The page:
4 . Conclusions The Si/CeO2/Polyaniline (SCP) composites have been synthesized through hydrothermal reaction and chemical polymerization. Some CeO2 particles distribute on the surface of Si as protective layer. The SCP nanoparticles with an average diameter of 50 nm are well coated by the PANI elastomer with excellent conductivity. The PANI layer of about 3.6 nm could be easily recognized and the SCP particles are connected with each other by the layer with good elasticity. SCP05 shows best cycling performance: its initial capacity can reach 1678.6 mAh/g with an initial coulombic efficiency of 87.6% and still retains 774.8 mAh/g after 100 cycles, 46.2% of the initial capacity kept; while the SCP00 and Si only keep 594.8 and 369.4 mAh/g after 100 cycles. The good cycling performance of SCP05 can be attributed to the CeO2 protecting the SCP material from reacting with the electrolyte, as well as improving the conductivity. Furthermore, the PANI elastomer can accommodate the volume change of the composite during Li-alloying/ dealloying processes, so the pulverization of silicon can be well suppressed.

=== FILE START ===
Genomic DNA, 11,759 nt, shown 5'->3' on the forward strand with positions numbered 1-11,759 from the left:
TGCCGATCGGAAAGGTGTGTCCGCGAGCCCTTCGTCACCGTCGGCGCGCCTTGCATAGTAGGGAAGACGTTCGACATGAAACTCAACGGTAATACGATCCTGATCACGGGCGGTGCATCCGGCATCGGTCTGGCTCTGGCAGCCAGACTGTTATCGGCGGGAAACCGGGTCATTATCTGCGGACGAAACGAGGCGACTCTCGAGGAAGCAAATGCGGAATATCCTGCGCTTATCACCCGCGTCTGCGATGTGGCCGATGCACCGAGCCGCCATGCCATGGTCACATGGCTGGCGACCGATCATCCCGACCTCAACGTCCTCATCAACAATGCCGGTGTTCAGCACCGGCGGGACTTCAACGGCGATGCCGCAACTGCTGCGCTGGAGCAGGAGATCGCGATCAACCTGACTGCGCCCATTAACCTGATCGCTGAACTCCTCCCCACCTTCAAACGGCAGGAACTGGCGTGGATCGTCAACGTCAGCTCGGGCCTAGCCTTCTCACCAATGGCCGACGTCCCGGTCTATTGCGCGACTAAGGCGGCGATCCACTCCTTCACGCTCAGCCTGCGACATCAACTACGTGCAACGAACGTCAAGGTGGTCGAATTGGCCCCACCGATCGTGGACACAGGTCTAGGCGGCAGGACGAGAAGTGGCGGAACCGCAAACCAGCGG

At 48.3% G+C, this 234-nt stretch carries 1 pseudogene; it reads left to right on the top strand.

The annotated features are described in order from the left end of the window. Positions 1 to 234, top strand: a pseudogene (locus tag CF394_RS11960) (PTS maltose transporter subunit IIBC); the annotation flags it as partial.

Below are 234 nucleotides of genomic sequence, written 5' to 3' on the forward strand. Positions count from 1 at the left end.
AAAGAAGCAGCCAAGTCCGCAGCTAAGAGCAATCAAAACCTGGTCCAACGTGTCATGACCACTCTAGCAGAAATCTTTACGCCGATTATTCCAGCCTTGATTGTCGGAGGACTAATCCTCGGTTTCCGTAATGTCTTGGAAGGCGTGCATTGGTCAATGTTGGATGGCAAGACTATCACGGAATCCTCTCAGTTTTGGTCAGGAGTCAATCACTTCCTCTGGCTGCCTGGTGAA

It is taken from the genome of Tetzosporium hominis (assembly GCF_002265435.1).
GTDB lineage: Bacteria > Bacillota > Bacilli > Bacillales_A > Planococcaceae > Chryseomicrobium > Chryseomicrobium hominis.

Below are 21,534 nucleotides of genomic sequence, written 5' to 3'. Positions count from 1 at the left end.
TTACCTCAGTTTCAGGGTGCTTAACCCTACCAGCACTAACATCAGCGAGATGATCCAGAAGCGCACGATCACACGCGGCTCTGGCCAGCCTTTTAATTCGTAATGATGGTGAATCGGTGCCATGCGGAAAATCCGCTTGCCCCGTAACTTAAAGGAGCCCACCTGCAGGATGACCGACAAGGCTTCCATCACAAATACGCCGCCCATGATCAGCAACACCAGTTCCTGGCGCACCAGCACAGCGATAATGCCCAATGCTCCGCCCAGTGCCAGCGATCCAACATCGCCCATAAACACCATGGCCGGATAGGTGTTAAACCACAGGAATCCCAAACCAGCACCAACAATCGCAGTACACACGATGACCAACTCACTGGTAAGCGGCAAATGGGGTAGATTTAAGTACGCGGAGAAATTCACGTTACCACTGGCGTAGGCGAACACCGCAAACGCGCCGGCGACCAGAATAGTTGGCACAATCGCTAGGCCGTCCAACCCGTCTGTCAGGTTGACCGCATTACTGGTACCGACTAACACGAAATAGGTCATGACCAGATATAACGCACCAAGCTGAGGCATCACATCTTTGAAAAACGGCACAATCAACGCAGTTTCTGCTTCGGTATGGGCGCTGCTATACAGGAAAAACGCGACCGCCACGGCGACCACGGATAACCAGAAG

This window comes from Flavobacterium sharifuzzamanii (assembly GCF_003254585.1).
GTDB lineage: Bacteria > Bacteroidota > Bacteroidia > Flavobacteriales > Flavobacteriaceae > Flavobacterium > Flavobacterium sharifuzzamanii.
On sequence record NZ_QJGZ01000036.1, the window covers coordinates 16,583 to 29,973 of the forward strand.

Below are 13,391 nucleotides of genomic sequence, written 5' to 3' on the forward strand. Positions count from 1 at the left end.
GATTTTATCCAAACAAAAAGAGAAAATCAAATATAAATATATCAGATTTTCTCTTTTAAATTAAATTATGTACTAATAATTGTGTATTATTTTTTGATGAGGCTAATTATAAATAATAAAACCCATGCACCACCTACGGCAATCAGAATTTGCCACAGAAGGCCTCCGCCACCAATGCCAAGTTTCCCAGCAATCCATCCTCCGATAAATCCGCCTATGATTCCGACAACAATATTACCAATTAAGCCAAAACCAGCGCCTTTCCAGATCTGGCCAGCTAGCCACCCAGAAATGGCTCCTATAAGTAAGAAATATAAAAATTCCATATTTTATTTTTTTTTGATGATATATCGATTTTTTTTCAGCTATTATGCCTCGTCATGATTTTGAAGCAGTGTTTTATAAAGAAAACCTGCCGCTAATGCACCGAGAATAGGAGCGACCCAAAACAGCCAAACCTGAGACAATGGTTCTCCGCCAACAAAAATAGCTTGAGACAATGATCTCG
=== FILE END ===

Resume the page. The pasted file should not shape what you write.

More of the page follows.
Fig. 7. The cycling performance of Si, SCP00 and SCP05 at different current densities.

This work is supported by the National Basic Research Program of China (Contract No. 2015CB251100), the Program for New Century Excellent Talents in University (Contract NCET-13-0033), and Natural Science Foundation of China (Contract No. 21476027). Y. Bai acknowledges

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b Fig. 8. (a) EIS analysis of Si, SCP00 and SCP05; (b) the equivalent circuit; (c) the relationship between Z′ and ω−1/2 at low frequency region of Si, SCP00 and SCP05.